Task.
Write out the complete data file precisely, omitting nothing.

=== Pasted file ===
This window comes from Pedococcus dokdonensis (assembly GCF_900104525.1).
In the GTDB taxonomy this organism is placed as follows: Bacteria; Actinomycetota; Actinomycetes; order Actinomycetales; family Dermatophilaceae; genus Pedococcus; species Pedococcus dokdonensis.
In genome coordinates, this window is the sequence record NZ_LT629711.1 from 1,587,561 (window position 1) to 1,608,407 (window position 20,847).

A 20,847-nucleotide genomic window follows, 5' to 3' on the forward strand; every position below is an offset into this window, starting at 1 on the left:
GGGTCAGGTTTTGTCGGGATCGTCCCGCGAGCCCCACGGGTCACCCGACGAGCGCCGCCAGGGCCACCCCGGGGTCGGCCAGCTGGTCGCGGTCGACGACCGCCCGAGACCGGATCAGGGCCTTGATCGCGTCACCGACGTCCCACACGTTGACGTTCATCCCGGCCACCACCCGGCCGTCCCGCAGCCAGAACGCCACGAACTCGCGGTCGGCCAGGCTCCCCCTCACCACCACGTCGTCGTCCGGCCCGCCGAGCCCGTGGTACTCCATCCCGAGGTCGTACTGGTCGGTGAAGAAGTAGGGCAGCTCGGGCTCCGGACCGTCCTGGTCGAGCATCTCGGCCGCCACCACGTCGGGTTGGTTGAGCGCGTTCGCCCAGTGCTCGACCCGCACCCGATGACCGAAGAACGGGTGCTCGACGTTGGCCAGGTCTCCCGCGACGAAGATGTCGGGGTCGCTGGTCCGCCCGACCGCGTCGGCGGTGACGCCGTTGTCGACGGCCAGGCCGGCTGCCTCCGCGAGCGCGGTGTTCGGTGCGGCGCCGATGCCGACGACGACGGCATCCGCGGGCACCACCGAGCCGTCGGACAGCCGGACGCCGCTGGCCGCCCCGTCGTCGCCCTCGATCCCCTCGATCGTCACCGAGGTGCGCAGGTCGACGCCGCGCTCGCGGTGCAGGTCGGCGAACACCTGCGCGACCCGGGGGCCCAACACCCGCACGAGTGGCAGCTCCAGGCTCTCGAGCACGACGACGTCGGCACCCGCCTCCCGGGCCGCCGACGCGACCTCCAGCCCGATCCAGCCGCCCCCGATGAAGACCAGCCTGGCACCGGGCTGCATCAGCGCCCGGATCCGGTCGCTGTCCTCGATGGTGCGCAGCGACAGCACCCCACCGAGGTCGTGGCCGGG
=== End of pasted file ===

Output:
This window comes from Pedococcus dokdonensis (assembly GCF_900104525.1).
In the GTDB taxonomy this organism is placed as follows: Bacteria; Actinomycetota; Actinomycetes; order Actinomycetales; family Dermatophilaceae; genus Pedococcus; species Pedococcus dokdonensis.
In genome coordinates, this window is the sequence record NZ_LT629711.1 from 1,587,561 (window position 1) to 1,608,407 (window position 20,847).

A 20,847-nucleotide genomic window follows, 5' to 3' on the forward strand; every position below is an offset into this window, starting at 1 on the left:
GGGTCAGGTTTTGTCGGGATCGTCCCGCGAGCCCCACGGGTCACCCGACGAGCGCCGCCAGGGCCACCCCGGGGTCGGCCAGCTGGTCGCGGTCGACGACCGCCCGAGACCGGATCAGGGCCTTGATCGCGTCACCGACGTCCCACACGTTGACGTTCATCCCGGCCACCACCCGGCCGTCCCGCAGCCAGAACGCCACGAACTCGCGGTCGGCCAGGCTCCCCCTCACCACCACGTCGTCGTCCGGCCCGCCGAGCCCGTGGTACTCCATCCCGAGGTCGTACTGGTCGGTGAAGAAGTAGGGCAGCTCGGGCTCCGGACCGTCCTGGTCGAGCATCTCGGCCGCCACCACGTCGGGTTGGTTGAGCGCGTTCGCCCAGTGCTCGACCCGCACCCGATGACCGAAGAACGGGTGCTCGACGTTGGCCAGGTCTCCCGCGACGAAGATGTCGGGGTCGCTGGTCCGCCCGACCGCGTCGGCGGTGACGCCGTTGTCGACGGCCAGGCCGGCTGCCTCCGCGAGCGCGGTGTTCGGTGCGGCGCCGATGCCGACGACGACGGCATCCGCGGGCACCACCGAGCCGTCGGACAGCCGGACGCCGCTGGCCGCCCCGTCGTCGCCCTCGATCCCCTCGATCGTCACCGAGGTGCGCAGGTCGACGCCGCGCTCGCGGTGCAGGTCGGCGAACACCTGCGCGACCCGGGGGCCCAACACCCGCACGAGTGGCAGCTCCAGGCTCTCGAGCACGACGACGTCGGCACCCGCCTCCCGGGCCGCCGACGCGACCTCCAGCCCGATCCAGCCGCCCCCGATGAAGACCAGCCTGGCACCGGGCTGCATCAGCGCCCGGATCCGGTCGCTGTCCTCGATGGTGCGCAGCGACAGCACCCCACCGAGGTCGTGGCCGGG